I've been watching a silent war rage between the ruby community with its preference for JSON and RESTful services and the Java community with its preference for XML and SOAP.
The rdoc for Nokogiri snarks at the Java community with a simple quote:
"XML is like violence - if it doesn’t solve your problems, you are not using enough of it."
Like many devs caught in the middle of this war (namely having to integrate Rails apps with Java SOA backends) I'm never quite satisfied with the state of Ruby XML marshaling. Sure there are a dozen gems to address this -- they always vary between giant thousand-object DOMs that leak memory like a sieve, arcane forced DSL syntaxes, or simple to use, but incomplete APIs. So I started to think about hand rolling "yet another XML marshaller" for Ruby.
My first idea was to simplify the XML DOM, so that everything is unmarshaled as an element. Then I can use a simple hierarchal accessor, the "dot" operator on the Ruby object side:
On the face of it, I thought that looked pretty sweet. But then I considered remarshaling this object as XML. Doh! There's no way to tell whether "mike" is an element or an attribute... well I could stick a little metadata on there to remind me later, but it's starting to look like I stumbled into the same path that so many other Ruby gems had trying to solve this problem. And it's not for lack of trying -- Ruby devs have tried many ways to resolve this ambiguity with various results, but not a lot of clear wins -- there's always a "gotcha" in there that makes you wince when you have to handle it. (it's the same wince that Java devs have when they switch axis jars on one server but not another.)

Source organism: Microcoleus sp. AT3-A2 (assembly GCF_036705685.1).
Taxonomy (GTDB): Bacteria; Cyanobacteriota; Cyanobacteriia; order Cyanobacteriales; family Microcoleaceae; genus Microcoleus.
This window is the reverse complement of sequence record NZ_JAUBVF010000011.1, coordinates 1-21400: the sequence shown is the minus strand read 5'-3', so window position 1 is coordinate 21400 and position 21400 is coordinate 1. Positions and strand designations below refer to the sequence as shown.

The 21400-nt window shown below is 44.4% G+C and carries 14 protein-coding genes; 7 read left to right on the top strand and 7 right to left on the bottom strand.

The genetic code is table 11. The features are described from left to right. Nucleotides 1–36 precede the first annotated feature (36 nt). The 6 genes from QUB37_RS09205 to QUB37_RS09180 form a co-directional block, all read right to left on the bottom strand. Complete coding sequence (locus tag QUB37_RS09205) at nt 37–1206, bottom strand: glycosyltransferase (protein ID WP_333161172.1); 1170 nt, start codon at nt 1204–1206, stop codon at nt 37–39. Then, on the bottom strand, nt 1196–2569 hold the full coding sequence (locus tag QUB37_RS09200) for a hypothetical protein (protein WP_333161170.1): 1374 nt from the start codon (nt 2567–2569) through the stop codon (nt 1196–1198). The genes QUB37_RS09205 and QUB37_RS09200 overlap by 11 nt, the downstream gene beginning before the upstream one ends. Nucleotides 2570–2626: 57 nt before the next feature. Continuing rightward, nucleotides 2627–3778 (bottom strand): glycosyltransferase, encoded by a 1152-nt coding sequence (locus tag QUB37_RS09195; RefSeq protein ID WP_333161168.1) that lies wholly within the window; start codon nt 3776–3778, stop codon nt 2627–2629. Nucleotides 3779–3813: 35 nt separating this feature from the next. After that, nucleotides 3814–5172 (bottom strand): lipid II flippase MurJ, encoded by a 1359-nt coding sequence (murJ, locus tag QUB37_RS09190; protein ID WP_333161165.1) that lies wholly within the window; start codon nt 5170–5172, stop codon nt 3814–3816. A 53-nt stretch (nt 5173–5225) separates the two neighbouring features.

I sat back in disgust and thought to myself,
"wow, this would be so much easier if it was just JSON..."
then it hit me... JSON is easy because round-trip marshaling doesn't introduce any ambiguity about elements vs attributes! Everything is an element!!!
No wonder JSON is so easy!